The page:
Some of the lucky ones: A group of Rohingya and Bangladeshi migrants admitted into Indonesia in May 2015. Thailand, Malaysia and Indonesia are now pushing away boats holding thousands of migrants.

Some of the lucky ones: A group of Rohingya and Bangladeshi migrants admitted into Indonesia in May 2015. Thailand, Malaysia and Indonesia are now pushing away boats holding thousands of migrants.


Roni Bintang/Reuters

As a migrant crisis grips the countries around the Mediterranean, a similar problem is unfolding thousands of miles aways in the waters near Southeast Asia.

Thousands of people are currently caught at sea after attempting to reach wealthier nations in the region by boat. The migrants were turned back by the navies of Thailand, Malaysia and Indonesia, prompting some smugglers to abandon their boats and ships with their passengers still on board.

One ship was rescued on Wednesday by the Bangladeshi Coast Guard and brought into the southern Bangladeshi port of Cox’s Bazaar. There were 116 people on board.

“They were in very, very poor condition,” says the BBC's Akbar Hossain. “When I was talking to them, many of them looked half-dead. They couldn’t speak properly. Many of them had got sick. They were so tired because they couldn’t get enough food and water while they were on the boat for the last two months.”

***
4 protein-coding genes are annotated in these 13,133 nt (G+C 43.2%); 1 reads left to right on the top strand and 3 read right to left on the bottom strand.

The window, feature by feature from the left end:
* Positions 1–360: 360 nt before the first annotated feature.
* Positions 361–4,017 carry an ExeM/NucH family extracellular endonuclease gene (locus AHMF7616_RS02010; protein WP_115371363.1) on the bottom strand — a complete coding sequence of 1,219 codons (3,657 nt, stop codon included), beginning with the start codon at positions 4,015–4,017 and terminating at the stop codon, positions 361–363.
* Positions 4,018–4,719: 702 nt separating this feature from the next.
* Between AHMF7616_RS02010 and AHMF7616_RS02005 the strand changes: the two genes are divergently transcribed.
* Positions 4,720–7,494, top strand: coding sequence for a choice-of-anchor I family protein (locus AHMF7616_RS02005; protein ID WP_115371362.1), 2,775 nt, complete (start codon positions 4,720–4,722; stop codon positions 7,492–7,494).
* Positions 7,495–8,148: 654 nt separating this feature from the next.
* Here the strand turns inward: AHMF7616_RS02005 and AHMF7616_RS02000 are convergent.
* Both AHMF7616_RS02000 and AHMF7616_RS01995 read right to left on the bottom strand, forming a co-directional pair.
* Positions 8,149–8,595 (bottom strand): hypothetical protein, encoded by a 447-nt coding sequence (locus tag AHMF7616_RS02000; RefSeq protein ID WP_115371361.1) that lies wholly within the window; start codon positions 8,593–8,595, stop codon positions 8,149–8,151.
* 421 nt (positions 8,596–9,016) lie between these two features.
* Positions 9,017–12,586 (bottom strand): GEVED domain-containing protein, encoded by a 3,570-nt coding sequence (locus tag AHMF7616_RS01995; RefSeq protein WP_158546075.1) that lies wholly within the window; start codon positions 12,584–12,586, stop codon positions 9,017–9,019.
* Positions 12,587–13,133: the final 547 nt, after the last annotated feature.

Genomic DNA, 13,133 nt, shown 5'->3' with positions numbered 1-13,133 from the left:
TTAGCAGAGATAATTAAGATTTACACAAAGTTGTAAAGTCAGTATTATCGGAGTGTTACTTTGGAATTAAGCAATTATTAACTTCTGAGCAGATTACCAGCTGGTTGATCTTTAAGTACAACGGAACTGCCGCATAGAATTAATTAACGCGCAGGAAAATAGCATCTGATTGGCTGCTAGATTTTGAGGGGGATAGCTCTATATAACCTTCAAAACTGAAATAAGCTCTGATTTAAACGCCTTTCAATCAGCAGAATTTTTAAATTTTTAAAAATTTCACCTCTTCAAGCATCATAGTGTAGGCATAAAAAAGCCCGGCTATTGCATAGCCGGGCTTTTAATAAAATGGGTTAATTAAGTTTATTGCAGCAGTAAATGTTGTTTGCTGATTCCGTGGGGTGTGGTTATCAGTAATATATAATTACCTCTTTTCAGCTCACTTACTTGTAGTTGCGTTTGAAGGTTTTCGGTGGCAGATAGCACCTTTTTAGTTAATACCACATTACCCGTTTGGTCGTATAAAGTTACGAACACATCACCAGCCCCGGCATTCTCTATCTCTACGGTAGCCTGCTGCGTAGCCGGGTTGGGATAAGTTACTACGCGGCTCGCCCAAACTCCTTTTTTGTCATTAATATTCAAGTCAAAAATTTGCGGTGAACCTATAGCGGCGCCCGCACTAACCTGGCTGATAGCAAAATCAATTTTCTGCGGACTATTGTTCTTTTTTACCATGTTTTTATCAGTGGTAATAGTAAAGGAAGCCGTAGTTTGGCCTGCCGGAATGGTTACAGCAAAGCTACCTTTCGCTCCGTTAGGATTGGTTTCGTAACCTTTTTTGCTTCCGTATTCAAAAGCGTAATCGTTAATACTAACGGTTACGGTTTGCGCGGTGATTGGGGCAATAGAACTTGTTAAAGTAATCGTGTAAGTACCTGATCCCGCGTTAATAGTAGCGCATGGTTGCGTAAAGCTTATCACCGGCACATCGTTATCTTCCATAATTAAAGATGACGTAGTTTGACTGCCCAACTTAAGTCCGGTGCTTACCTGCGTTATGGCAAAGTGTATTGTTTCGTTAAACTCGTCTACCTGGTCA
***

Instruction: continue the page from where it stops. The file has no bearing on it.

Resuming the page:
While there were no deaths on this particular ship, the migrants said they had seen bodies floating in the sea, presumably from other boats. The Bangladeshi Coast Guard estimates there are still 3,000 to 4,000 migrants at sea.

The migrants are a mix of poor Bangladeshis looking for economic opportunities and Rohingya refugees from Myanmar, also known as Burma. Rohingyas, who are mostly Muslim, are ethnically and linguistically related to the Bengalis of neighboring Bangladesh and India. There are an estimated 1.3 million Rohingyas in Myanmar, most of whom live in one region in the west of the country, called Arakan.

“There’s a disputed narrative about the Rohingya and when they arrived in western Burma,” says Phil Robertson, the deputy director of Human Rights Watch’s Asia Division. “But what is clear is that they’ve been there for generations.”

Yet "the Burmese government claims that the Rohingya are not Burmese citizens,” he says. According to them, "these people are immigrants and therefore they have no rights to be in Burma.”

Rohingyas are not included among the 135 ethnic groups listed in Myanmar’s 1982 Citizenship Law. As a result, they live under a whole set of restrictions on everything from where they can live to whether they can own property, marry, have children or get work.

“More than 150,000 Rohingya have been put into camps where they’re essentially locked down and surrounded by Burmese security forces,” Robertson says. “These people have no livelihoods; they have difficulty accessing health services; their children can’t go to school; they even have difficulty getting adequate food.”

Myanmar defends its treatment of the Rohingya “with bluster and denial,”according to Robertson. “The Burmese government tells the international community: ‘If you like them so much, you take them,' and the Burmese people have largely bought into the narrative of the Burmese government that the Rohingya don’t belong. Even the Nobel Peace Prize winner Aung Sang Suu Kyi has declined to take up the cause of the Rohingya.”  

Related Stories